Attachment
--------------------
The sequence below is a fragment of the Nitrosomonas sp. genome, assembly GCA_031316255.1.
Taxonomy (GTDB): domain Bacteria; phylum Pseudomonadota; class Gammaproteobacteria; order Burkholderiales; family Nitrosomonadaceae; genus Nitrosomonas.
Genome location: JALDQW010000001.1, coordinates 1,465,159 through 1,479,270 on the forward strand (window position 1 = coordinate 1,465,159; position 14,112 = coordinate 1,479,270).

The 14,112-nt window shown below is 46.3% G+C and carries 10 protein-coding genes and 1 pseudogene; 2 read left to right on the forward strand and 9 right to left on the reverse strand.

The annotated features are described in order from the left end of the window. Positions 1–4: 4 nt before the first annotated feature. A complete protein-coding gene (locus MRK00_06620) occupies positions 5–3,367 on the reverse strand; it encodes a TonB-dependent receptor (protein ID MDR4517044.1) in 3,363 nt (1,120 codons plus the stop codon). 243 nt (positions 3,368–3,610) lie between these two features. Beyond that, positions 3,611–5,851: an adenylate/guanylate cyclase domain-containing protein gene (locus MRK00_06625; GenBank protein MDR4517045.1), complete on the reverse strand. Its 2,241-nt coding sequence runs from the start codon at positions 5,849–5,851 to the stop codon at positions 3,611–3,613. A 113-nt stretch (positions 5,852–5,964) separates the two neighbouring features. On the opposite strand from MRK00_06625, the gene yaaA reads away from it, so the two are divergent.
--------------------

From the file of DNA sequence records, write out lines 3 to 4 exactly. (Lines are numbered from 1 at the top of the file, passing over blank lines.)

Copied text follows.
Genome location: JALDQW010000001.1, coordinates 1,465,159 through 1,479,270 on the forward strand (window position 1 = coordinate 1,465,159; position 14,112 = coordinate 1,479,270).

The 14,112-nt window shown below is 46.3% G+C and carries 10 protein-coding genes and 1 pseudogene; 2 read left to right on the forward strand and 9 right to left on the reverse strand.